Happy Monday! Let’s jump into the week.
The Crystal River City Council votes tonight on replacing the late Councilman Pat Fitzpatrick. There are four applicants, including the recently married former manager, Ken Frink.
Whoever the council picks will serve until at least a March election.
Frink is considered the odds-on favorite. But is that the smartest move for Crystal River?
Let’s break it down.
First, BRAVO that Crystal River involved the democratic process to fill a vacancy. Unlike my hometown of Inverness, which, after learning behind the scenes one of its council members was resigning, orchestrated his replacement with ZERO public notice.
(And when a citizen — me — pointed out to the council that a simple charter change would ensure that stiff-arming the public to fill council vacancies would never again occur, he was ignored.)
The process Crystal River is using to replace Fitzpatrick is flawless. The city advertised for applicants, received four and the council will interview all four during tonight's public meeting before deciding.
(Inverness, are you taking notes?)
Now. I’ve been through a few of these and it’s a rather subjective vote. Council members want to appoint someone who will fit right into their environment without disruption. It’s not at all unusual that person already has close ties to the local government, someone who can simply slip in without a lot of training.
That’s certainly Frink. He’s a Crystal River guy, was city manager for four years and resigned shortly before marrying Councilwoman Cindi Guy.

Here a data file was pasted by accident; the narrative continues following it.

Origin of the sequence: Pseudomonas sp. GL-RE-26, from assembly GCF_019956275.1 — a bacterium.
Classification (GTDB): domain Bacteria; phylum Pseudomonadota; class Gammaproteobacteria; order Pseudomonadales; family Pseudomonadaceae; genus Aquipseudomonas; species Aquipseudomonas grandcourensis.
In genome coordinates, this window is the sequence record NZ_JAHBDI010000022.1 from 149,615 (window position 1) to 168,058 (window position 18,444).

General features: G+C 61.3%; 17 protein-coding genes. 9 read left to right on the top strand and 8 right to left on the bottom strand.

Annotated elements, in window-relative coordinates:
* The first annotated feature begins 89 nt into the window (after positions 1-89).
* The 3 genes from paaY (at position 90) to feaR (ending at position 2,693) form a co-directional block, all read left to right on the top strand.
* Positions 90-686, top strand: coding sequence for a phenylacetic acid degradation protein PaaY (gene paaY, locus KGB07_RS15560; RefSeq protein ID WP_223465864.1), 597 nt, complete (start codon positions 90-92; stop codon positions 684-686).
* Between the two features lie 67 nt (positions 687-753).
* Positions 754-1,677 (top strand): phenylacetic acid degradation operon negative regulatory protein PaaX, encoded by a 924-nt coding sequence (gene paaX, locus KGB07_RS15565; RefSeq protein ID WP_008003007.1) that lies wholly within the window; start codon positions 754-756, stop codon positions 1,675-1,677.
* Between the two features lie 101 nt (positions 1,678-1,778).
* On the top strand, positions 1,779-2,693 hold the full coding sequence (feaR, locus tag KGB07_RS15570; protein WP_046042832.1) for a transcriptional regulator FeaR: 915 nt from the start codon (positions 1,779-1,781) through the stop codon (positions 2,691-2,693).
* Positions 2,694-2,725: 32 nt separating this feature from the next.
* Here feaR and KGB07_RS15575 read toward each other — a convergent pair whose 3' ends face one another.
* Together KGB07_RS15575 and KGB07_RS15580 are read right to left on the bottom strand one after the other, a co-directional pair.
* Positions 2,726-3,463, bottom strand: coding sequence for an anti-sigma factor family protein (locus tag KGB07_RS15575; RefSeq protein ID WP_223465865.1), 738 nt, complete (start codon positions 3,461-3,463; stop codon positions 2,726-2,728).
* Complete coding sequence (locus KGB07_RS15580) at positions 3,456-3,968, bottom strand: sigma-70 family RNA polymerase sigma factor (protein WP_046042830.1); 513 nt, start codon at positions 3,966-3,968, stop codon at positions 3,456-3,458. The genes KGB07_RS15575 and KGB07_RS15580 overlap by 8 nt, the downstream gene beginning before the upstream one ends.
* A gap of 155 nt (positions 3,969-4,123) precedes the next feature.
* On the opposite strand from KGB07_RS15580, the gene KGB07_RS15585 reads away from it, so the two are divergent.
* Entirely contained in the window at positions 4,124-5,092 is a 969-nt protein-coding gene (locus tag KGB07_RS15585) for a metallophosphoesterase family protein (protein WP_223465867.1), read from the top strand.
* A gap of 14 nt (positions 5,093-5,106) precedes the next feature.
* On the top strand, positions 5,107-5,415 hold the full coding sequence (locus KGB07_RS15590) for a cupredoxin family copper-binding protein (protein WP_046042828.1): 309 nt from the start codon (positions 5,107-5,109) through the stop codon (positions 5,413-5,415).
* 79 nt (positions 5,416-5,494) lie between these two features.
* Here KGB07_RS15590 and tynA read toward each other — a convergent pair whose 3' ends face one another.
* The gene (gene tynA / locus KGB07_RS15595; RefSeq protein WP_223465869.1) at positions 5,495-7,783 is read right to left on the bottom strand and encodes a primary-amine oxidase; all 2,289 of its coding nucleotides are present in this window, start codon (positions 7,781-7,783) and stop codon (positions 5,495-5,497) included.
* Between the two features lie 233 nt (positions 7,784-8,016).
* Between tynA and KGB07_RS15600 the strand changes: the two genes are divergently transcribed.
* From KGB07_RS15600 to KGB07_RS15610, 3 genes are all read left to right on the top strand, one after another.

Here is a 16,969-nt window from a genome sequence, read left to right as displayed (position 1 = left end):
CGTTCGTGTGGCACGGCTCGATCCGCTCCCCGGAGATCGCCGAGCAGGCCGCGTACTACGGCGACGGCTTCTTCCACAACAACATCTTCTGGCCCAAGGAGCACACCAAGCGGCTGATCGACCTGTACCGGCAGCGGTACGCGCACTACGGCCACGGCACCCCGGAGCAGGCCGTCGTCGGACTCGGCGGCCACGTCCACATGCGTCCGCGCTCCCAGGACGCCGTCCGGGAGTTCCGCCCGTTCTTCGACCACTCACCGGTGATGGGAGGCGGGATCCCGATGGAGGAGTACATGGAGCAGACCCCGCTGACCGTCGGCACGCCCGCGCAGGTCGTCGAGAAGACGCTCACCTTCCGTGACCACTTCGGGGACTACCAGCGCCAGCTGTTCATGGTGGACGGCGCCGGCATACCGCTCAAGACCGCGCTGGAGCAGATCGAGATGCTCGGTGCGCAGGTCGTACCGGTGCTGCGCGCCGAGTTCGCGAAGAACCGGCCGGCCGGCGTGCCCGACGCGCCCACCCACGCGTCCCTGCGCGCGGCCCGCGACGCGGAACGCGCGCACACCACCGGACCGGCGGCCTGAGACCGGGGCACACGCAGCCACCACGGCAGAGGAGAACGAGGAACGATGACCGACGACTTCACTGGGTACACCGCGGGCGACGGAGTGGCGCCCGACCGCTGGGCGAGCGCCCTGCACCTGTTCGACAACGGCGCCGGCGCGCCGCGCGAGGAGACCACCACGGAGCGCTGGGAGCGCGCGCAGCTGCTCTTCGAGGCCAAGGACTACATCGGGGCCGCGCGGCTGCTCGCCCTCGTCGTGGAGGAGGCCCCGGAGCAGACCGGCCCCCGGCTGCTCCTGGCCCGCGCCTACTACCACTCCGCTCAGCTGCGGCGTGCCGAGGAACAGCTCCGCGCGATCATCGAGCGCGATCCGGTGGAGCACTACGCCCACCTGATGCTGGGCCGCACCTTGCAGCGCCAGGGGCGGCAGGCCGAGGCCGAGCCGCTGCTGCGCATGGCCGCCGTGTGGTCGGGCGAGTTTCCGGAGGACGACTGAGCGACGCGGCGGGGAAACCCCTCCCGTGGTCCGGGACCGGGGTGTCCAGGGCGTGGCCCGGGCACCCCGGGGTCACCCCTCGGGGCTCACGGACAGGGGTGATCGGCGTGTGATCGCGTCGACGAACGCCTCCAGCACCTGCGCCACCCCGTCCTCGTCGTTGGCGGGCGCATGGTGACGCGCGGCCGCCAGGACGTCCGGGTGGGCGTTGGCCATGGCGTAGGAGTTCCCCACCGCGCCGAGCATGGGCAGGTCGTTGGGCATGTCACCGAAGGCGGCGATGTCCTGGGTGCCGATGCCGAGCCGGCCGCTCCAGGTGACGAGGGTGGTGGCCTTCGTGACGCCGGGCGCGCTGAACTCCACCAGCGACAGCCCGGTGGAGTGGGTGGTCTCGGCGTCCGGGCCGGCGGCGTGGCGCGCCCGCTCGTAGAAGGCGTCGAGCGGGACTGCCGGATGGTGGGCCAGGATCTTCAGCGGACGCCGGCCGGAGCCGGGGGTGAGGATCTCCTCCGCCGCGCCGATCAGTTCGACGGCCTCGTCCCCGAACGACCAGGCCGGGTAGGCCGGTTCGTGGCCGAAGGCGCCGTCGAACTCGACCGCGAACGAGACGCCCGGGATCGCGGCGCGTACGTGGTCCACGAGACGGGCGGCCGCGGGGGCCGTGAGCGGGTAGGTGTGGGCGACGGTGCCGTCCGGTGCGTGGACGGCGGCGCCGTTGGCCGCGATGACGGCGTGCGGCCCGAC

Ken left on great terms with the city. He provided an easy transition for new City Manager Doug Baber. He knows every single city issue front and back and no doubt he’ll be able to fill in without missing a beat.
Ken Frink is undoubtedly qualified to join the Crystal River City Council.
So what’s the issue, Mike?
I’m approaching this purely as a student of Citrus County politics. Is Frink's potential appointment a politically smooth one, or a little rough around the edges? Will it cause buzzing in segments of the community that you'd prefer would have nothing to buzz about?
Crystal River, like everywhere else, is finding itself a little divided politically. Not Dem-Rep thing, but more along cliques of like-believers.
Both our city councils suffer from the same self-esteem problem: Things are going well, let’s not break up the band. While I understand that thinking, it suggests voters are dummies who can’t tell the difference between a successful incumbent and an airhead challenger.
Appointments to fill vacancies are rare. There really are no guidelines for this.
Other than Ken, I’m not familiar with the Crystal River applicants (see their information here).
Frink may own the inside edge, but his appointment could have the exact opposite political effect Ken and his backers want.
It was curious when Ken the city manager became engaged to Cindi the council member. It turns into a matter of public policy if both, now married, serve together on a five-member council. Legal, yes, but is it something Crystal River citizens are comfortable with?
If it was only Ken Frink applying, or he clearly was heads above any other applicant, well, yeah, that’s a no-brainer.
He’s qualified but, from the resumes I viewed, so are at least one or two others.
Reality: A city council vote to appoint Ken Frink will be popular in some circles and unpopular in others.
Would it make better sense to appoint someone who maybe doesn’t have the breadth of experience as Ken, but is a safe, positive addition to the city council? And then let the real election happen in March?
(BTW, I checked with the city and Councilwoman Cindi Guy cannot cast a vote for or against her husband because if Ken's appointed, his small council salary affects her personal finances; she may vote for or against any other applicant.)
Council members may ask themselves: Do Ken’s attributes outweigh the possibility that his appointment may turn off a segment of the community? Conversely, council members who have worked with Ken these last few years may prize continuity and expertise over silly local chatter.
This is a toughie, no question. City Hall politics. Nothing like it.
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Mike Wright has written about Citrus County government and politics for 36 years.